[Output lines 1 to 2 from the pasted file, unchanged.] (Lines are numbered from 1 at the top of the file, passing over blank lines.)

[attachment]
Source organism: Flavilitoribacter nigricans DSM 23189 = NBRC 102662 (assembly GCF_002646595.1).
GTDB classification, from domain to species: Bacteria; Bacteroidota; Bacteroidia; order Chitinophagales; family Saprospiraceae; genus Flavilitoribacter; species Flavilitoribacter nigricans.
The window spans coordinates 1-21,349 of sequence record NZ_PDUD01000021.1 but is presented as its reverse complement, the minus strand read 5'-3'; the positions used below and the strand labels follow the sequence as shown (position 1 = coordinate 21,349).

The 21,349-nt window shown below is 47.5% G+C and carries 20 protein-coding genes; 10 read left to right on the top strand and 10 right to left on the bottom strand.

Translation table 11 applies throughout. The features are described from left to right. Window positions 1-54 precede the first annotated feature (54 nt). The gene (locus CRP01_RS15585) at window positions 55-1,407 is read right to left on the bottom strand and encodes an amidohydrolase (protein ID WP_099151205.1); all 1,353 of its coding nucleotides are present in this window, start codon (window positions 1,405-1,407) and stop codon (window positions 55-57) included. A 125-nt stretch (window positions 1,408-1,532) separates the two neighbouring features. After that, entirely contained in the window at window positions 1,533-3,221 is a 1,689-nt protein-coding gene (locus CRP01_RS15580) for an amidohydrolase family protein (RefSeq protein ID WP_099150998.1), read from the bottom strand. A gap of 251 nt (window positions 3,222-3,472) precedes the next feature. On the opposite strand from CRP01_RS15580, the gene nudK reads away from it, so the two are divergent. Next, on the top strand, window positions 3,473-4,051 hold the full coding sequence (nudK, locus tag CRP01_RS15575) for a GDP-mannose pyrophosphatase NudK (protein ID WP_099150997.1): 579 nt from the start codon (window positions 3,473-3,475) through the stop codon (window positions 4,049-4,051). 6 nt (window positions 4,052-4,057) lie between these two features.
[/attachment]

Source organism: Flavilitoribacter nigricans DSM 23189 = NBRC 102662 (assembly GCF_002646595.1).
GTDB classification, from domain to species: Bacteria; Bacteroidota; Bacteroidia; order Chitinophagales; family Saprospiraceae; genus Flavilitoribacter; species Flavilitoribacter nigricans.